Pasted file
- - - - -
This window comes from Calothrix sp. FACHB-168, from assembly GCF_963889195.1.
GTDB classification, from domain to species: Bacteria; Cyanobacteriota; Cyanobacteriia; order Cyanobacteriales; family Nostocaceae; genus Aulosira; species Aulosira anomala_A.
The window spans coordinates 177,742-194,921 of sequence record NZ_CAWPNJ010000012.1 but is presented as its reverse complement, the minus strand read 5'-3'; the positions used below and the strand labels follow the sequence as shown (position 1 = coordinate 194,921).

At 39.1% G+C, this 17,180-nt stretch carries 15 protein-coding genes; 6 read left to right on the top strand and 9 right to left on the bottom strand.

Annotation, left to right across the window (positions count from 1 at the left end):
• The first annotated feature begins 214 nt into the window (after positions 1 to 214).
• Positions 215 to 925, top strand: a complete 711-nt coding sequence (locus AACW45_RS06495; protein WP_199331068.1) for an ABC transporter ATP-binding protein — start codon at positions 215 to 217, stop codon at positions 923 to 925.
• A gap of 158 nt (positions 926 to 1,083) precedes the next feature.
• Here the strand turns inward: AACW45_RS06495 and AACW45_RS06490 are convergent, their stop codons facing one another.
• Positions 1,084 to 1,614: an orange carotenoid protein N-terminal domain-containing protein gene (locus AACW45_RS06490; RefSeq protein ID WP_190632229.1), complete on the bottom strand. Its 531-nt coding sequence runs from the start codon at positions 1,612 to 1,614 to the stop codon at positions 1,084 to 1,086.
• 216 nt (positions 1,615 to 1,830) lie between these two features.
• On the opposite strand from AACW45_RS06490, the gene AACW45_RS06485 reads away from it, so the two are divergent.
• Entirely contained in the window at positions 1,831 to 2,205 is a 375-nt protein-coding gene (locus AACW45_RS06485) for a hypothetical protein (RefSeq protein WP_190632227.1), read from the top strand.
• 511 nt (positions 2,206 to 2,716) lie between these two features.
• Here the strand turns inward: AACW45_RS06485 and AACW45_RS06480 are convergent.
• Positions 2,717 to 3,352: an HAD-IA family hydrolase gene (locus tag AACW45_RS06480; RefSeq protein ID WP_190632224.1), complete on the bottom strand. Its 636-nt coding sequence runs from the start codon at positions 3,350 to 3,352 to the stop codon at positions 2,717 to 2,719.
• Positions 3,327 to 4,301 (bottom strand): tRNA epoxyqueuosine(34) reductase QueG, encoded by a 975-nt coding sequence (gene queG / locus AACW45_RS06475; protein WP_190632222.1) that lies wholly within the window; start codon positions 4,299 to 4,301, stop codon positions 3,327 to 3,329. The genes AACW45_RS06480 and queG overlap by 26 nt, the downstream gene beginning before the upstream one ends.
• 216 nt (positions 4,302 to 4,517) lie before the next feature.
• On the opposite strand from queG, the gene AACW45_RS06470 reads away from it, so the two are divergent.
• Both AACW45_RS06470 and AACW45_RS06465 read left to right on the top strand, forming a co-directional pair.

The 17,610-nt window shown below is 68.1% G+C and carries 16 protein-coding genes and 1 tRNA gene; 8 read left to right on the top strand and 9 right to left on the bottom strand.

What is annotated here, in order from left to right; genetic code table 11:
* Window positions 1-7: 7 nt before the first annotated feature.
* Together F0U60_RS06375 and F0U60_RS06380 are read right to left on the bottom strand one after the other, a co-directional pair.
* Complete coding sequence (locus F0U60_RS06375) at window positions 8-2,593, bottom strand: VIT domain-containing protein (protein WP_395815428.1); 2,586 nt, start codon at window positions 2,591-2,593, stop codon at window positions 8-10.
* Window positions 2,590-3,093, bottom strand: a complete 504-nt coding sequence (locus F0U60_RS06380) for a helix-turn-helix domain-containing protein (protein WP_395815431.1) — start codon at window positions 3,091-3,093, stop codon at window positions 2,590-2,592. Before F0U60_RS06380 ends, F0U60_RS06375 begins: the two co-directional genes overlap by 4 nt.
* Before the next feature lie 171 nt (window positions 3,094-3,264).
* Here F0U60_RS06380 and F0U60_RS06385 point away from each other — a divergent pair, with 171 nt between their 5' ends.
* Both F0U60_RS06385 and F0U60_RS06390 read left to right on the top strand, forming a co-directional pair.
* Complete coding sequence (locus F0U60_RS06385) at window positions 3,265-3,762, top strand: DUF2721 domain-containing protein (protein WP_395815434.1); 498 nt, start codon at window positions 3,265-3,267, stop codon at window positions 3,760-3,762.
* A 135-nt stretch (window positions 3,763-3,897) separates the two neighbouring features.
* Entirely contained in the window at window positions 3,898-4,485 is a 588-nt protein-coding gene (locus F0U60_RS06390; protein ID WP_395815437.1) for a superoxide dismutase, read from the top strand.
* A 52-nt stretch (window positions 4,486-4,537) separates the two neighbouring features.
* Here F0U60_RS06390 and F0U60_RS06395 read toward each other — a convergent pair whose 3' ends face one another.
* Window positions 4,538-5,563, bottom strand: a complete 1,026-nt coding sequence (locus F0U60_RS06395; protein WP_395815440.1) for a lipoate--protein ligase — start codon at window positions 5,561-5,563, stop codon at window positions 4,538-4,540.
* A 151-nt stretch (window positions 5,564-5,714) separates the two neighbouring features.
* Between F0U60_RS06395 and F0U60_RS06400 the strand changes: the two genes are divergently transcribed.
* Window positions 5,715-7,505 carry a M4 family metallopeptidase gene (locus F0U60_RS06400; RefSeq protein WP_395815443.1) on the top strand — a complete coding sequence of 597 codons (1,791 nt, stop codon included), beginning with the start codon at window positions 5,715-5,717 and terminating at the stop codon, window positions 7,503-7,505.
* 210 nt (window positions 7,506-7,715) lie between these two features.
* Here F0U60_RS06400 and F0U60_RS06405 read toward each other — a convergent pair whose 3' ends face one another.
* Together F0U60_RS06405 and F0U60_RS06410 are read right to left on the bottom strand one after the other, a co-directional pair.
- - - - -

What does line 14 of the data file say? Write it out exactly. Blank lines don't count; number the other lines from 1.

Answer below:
• 511 nt (positions 2,206 to 2,716) lie between these two features.